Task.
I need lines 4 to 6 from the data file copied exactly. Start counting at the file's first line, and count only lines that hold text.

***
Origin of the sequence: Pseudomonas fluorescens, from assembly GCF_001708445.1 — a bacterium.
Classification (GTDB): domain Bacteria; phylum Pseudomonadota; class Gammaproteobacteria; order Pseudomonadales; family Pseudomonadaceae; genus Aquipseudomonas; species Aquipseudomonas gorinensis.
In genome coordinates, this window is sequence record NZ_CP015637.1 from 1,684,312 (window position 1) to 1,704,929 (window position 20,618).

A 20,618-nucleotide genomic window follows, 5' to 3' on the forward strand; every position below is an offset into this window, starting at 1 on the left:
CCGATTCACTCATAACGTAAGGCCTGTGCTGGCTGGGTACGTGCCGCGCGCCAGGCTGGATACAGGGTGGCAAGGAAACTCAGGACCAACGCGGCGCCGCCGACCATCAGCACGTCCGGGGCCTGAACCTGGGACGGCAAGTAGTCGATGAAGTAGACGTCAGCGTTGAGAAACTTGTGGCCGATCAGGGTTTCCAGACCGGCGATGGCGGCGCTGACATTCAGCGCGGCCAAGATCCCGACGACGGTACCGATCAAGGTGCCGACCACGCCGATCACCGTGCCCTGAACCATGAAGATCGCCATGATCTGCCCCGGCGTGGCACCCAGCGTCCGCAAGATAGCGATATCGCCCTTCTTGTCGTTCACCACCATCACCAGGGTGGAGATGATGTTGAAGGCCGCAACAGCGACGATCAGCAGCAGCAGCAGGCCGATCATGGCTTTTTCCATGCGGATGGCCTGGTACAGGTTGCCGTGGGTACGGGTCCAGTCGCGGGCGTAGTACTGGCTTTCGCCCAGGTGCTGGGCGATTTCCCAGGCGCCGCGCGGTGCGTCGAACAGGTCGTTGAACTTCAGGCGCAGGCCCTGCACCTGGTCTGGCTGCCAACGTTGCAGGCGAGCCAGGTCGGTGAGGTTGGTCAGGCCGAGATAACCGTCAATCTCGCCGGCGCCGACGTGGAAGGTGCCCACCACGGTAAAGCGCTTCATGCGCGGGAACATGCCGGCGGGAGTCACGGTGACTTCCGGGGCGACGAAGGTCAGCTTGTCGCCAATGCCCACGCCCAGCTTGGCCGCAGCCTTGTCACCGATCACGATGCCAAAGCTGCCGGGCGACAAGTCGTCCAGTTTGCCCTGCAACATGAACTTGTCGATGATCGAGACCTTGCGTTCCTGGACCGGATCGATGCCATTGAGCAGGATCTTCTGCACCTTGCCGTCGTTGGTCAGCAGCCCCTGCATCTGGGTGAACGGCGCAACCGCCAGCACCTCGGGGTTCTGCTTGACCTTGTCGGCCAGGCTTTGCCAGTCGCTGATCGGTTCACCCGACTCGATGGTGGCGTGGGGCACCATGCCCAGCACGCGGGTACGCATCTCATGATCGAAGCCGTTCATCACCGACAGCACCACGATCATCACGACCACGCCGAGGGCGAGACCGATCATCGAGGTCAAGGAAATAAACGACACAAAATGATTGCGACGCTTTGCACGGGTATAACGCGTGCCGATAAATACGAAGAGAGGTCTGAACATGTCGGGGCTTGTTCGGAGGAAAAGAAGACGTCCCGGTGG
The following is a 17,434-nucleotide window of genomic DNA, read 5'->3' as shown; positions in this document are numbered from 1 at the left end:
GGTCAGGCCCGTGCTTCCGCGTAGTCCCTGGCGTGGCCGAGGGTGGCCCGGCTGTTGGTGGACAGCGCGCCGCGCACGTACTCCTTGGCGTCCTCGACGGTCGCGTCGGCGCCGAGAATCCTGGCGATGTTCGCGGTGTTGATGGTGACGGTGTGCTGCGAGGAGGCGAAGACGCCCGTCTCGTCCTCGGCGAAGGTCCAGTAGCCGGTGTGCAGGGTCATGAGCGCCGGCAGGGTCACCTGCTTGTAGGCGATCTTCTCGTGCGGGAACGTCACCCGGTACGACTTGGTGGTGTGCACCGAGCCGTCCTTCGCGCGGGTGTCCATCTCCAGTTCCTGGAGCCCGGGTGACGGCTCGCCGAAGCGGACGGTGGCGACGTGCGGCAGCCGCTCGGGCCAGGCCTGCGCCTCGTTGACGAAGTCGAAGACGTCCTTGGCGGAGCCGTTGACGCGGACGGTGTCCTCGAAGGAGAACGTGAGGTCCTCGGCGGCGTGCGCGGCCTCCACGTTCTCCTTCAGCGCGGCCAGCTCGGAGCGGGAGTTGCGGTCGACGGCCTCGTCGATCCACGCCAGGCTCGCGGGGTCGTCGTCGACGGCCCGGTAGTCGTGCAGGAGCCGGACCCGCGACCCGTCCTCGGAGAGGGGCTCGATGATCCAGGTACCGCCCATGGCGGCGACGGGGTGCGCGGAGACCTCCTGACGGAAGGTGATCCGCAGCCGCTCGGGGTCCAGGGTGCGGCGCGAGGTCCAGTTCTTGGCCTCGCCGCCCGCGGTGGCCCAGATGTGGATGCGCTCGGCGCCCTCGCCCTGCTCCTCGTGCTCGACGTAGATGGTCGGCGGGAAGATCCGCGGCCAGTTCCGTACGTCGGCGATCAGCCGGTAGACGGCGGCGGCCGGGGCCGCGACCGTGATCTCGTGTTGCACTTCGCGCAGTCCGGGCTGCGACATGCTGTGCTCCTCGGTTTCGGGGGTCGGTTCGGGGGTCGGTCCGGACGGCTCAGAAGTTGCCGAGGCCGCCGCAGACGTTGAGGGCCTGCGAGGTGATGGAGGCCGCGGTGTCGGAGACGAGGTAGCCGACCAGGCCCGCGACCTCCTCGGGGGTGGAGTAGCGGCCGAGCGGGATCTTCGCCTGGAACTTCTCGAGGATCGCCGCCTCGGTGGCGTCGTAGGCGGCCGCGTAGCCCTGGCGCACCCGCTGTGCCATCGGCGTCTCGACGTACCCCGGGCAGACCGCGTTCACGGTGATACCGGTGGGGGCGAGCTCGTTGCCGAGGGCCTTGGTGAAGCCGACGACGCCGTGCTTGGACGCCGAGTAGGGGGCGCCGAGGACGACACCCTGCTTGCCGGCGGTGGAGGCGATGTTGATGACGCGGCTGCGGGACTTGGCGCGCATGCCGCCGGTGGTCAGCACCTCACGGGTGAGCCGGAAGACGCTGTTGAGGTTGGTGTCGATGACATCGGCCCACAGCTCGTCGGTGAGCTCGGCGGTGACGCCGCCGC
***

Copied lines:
A 20,618-nucleotide genomic window follows, 5' to 3' on the forward strand; every position below is an offset into this window, starting at 1 on the left:
CCGATTCACTCATAACGTAAGGCCTGTGCTGGCTGGGTACGTGCCGCGCGCCAGGCTGGATACAGGGTGGCAAGGAAACTCAGGACCAACGCGGCGCCGCCGACCATCAGCACGTCCGGGGCCTGAACCTGGGACGGCAAGTAGTCGATGAAGTAGACGTCAGCGTTGAGAAACTTGTGGCCGATCAGGGTTTCCAGACCGGCGATGGCGGCGCTGACATTCAGCGCGGCCAAGATCCCGACGACGGTACCGATCAAGGTGCCGACCACGCCGATCACCGTGCCCTGAACCATGAAGATCGCCATGATCTGCCCCGGCGTGGCACCCAGCGTCCGCAAGATAGCGATATCGCCCTTCTTGTCGTTCACCACCATCACCAGGGTGGAGATGATGTTGAAGGCCGCAACAGCGACGATCAGCAGCAGCAGCAGGCCGATCATGGCTTTTTCCATGCGGATGGCCTGGTACAGGTTGCCGTGGGTACGGGTCCAGTCGCGGGCGTAGTACTGGCTTTCGCCCAGGTGCTGGGCGATTTCCCAGGCGCCGCGCGGTGCGTCGAACAGGTCGTTGAACTTCAGGCGCAGGCCCTGCACCTGGTCTGGCTGCCAACGTTGCAGGCGAGCCAGGTCGGTGAGGTTGGTCAGGCCGAGATAACCGTCAATCTCGCCGGCGCCGACGTGGAAGGTGCCCACCACGGTAAAGCGCTTCATGCGCGGGAACATGCCGGCGGGAGTCACGGTGACTTCCGGGGCGACGAAGGTCAGCTTGTCGCCAATGCCCACGCCCAGCTTGGCCGCAGCCTTGTCACCGATCACGATGCCAAAGCTGCCGGGCGACAAGTCGTCCAGTTTGCCCTGCAACATGAACTTGTCGATGATCGAGACCTTGCGTTCCTGGACCGGATCGATGCCATTGAGCAGGATCTTCTGCACCTTGCCGTCGTTGGTCAGCAGCCCCTGCATCTGGGTGAACGGCGCAACCGCCAGCACCTCGGGGTTCTGCTTGACCTTGTCGGCCAGGCTTTGCCAGTCGCTGATCGGTTCACCCGACTCGATGGTGGCGTGGGGCACCATGCCCAGCACGCGGGTACGCATCTCATGATCGAAGCCGTTCATCACCGACAGCACCACGATCATCACGACCACGCCGAGGGCGAGACCGATCATCGAGGTCAAGGAAATAAACGACACAAAATGATTGCGACGCTTTGCACGGGTATAACGCGTGCCGATAAATACGAAGAGAGGTCTGAACATGTCGGGGCTTGTTCGGAGGAAAAGAAGACGTCCCGGTGG
The following is a 17,434-nucleotide window of genomic DNA, read 5'->3' as shown; positions in this document are numbered from 1 at the left end: